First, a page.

As a homeowner, you should never overlook the importance of spare keys, both to yourself and how they might be used by others. It is very easy to do that though, because your spare keys aren’t the ones which you would ordinarily use – they’re just in the background somewhere, waiting to be called upon in an emergency, or in unusual circumstances. And if you don’t have a set of spare keys, all it will take is being locked out of your home one time, to convince you of the need to have a set made immediately.
Handling of spare keys
But where should you put your spare keys in order to make use of them when the time comes? You certainly don’t want to put them under the Welcome mat, since countless TV shows and movies have instructed generations of watchers about that hiding place, and truthfully, any object near your front door will be the first place a criminal-minded person would check for a spare set of keys. To avoid the risk of burglary or any other unwanted entry, you’ll have to situate your spare keys somewhere that is not obvious to intruders, but which you have easy access to when you need to retrieve them.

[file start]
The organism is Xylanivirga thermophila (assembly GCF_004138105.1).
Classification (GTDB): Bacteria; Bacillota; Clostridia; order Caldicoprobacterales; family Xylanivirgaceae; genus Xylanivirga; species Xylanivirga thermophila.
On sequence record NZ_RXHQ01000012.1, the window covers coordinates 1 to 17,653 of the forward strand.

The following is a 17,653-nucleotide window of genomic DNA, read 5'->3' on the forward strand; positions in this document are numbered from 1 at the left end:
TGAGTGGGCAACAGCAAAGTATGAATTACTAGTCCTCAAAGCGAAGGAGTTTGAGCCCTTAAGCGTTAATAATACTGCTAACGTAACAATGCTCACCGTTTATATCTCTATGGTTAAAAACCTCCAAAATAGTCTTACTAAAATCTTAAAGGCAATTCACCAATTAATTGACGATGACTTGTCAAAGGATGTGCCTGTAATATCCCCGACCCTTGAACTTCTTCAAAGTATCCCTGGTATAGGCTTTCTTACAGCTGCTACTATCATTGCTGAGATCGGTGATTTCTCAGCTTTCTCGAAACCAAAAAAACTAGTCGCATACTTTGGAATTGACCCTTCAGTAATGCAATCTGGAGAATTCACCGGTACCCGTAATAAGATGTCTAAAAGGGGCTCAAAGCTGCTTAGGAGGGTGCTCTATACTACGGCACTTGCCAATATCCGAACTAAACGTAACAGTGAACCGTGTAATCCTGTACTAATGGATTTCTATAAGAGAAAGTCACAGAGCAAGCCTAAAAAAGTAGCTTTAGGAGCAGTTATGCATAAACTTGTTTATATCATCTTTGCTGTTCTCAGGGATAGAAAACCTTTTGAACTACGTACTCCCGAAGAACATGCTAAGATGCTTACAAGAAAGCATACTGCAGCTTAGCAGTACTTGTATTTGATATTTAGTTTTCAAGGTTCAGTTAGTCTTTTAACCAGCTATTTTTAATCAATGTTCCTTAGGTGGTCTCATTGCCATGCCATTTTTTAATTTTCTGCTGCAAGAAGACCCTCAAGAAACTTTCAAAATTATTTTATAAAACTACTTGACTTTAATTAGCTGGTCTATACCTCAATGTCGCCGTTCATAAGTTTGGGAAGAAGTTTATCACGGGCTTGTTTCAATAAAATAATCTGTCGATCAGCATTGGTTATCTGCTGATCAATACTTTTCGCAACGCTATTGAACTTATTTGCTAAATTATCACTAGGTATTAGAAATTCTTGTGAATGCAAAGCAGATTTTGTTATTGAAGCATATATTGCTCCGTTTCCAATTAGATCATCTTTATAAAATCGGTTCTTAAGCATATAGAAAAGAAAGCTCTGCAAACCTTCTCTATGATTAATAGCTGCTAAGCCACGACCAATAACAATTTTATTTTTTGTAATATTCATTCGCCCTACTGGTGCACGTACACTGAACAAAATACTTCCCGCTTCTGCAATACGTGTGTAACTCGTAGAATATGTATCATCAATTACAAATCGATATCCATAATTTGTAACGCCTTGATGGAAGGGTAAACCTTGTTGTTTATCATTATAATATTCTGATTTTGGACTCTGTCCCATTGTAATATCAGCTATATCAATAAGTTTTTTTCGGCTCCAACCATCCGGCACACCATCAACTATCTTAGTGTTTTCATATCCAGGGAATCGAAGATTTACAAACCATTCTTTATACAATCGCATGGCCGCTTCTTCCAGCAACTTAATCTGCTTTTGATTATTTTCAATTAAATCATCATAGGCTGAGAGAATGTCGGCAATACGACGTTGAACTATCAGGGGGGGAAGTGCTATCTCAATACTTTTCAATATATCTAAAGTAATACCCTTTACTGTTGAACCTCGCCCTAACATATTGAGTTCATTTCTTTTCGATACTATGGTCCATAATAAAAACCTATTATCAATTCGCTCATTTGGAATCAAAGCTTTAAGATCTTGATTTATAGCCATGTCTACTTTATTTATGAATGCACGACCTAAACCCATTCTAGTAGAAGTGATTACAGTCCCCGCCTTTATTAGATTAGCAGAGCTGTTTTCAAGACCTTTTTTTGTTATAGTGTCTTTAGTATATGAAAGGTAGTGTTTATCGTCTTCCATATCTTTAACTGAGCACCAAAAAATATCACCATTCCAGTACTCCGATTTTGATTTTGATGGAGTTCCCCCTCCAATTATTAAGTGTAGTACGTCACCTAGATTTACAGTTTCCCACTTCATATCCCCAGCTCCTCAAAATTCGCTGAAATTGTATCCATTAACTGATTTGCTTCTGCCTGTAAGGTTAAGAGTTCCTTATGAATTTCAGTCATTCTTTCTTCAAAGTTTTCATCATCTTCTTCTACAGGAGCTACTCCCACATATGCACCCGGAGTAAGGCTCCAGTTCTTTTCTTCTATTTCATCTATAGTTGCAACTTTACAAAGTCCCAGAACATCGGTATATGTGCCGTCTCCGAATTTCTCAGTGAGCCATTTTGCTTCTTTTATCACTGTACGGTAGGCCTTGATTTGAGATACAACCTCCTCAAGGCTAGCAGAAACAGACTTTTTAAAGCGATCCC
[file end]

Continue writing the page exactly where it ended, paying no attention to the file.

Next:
You could leave keys with a trusted neighbor, but that means they’d have to be home when you need your keys. Better options eliminate the need for any other individuals, because they simply may not be available at the precise moment of your need. You might want to try placing them under a deck outside, in a birdhouse you’ve placed in the yard, or under the doghouse if you happen to have a furry friend. A couple other options might be to place keys inside an outdoor power meter box (carefully!), or along the siding of your home, in a spot which isn’t easily visible.
Any of these hiding places will probably be sufficiently secure from unwanted intruders, yet still easily accessible to you or someone from your household who needs emergency access, and does not have keys.
Other points to remember about spare keys
If you happen to be the manager of an apartment building, spare keys can be something of a problem, especially if they have been retained by previous tenants who will thus still have access to your building, and are no longer entitled to. If you are a tenant moving into an apartment, you should make a point of asking the landlord if a prior tenant still has a set of spare keys, because that could easily compromise your own safety.
These scenarios point up a common issue about spare keys, regarding the fact that they should always be accounted for and not simply forgotten. If spare keys are not monitored, and turn up missing, that may be time to consult your residential locksmith or commercial locksmith, and discuss an access control solution that keeps your premises, and yourself, secure.